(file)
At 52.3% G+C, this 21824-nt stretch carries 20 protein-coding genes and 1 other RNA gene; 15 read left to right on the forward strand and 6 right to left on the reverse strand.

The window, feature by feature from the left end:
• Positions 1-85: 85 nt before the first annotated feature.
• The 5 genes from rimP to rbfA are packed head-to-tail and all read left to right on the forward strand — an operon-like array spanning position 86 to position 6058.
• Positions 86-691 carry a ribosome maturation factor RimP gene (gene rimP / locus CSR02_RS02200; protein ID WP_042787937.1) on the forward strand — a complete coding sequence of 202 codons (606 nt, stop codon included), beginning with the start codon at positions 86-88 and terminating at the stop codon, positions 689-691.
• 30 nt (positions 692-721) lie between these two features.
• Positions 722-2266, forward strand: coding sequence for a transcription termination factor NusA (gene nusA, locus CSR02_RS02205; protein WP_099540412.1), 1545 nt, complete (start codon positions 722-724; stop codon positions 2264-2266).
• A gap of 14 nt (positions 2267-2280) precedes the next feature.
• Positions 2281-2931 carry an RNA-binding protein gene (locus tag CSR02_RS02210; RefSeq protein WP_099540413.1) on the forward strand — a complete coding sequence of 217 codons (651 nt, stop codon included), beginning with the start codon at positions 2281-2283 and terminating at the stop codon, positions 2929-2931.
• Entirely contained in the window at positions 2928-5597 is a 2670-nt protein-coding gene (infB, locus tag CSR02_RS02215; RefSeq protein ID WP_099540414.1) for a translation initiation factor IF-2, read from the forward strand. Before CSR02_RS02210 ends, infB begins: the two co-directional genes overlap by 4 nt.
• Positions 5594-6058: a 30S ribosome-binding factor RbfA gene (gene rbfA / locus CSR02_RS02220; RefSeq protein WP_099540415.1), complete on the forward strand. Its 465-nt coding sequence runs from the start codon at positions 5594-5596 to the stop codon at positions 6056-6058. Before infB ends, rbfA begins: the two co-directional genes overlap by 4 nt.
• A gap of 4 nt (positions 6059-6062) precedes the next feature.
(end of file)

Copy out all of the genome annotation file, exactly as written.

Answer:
At 52.3% G+C, this 21824-nt stretch carries 20 protein-coding genes and 1 other RNA gene; 15 read left to right on the forward strand and 6 right to left on the reverse strand.

The window, feature by feature from the left end:
• Positions 1-85: 85 nt before the first annotated feature.
• The 5 genes from rimP to rbfA are packed head-to-tail and all read left to right on the forward strand — an operon-like array spanning position 86 to position 6058.
• Positions 86-691 carry a ribosome maturation factor RimP gene (gene rimP / locus CSR02_RS02200; protein ID WP_042787937.1) on the forward strand — a complete coding sequence of 202 codons (606 nt, stop codon included), beginning with the start codon at positions 86-88 and terminating at the stop codon, positions 689-691.
• 30 nt (positions 692-721) lie between these two features.
• Positions 722-2266, forward strand: coding sequence for a transcription termination factor NusA (gene nusA, locus CSR02_RS02205; protein WP_099540412.1), 1545 nt, complete (start codon positions 722-724; stop codon positions 2264-2266).
• A gap of 14 nt (positions 2267-2280) precedes the next feature.
• Positions 2281-2931 carry an RNA-binding protein gene (locus tag CSR02_RS02210; RefSeq protein WP_099540413.1) on the forward strand — a complete coding sequence of 217 codons (651 nt, stop codon included), beginning with the start codon at positions 2281-2283 and terminating at the stop codon, positions 2929-2931.
• Entirely contained in the window at positions 2928-5597 is a 2670-nt protein-coding gene (infB, locus tag CSR02_RS02215; RefSeq protein ID WP_099540414.1) for a translation initiation factor IF-2, read from the forward strand. Before CSR02_RS02210 ends, infB begins: the two co-directional genes overlap by 4 nt.
• Positions 5594-6058: a 30S ribosome-binding factor RbfA gene (gene rbfA / locus CSR02_RS02220; RefSeq protein WP_099540415.1), complete on the forward strand. Its 465-nt coding sequence runs from the start codon at positions 5594-5596 to the stop codon at positions 6056-6058. Before infB ends, rbfA begins: the two co-directional genes overlap by 4 nt.
• A gap of 4 nt (positions 6059-6062) precedes the next feature.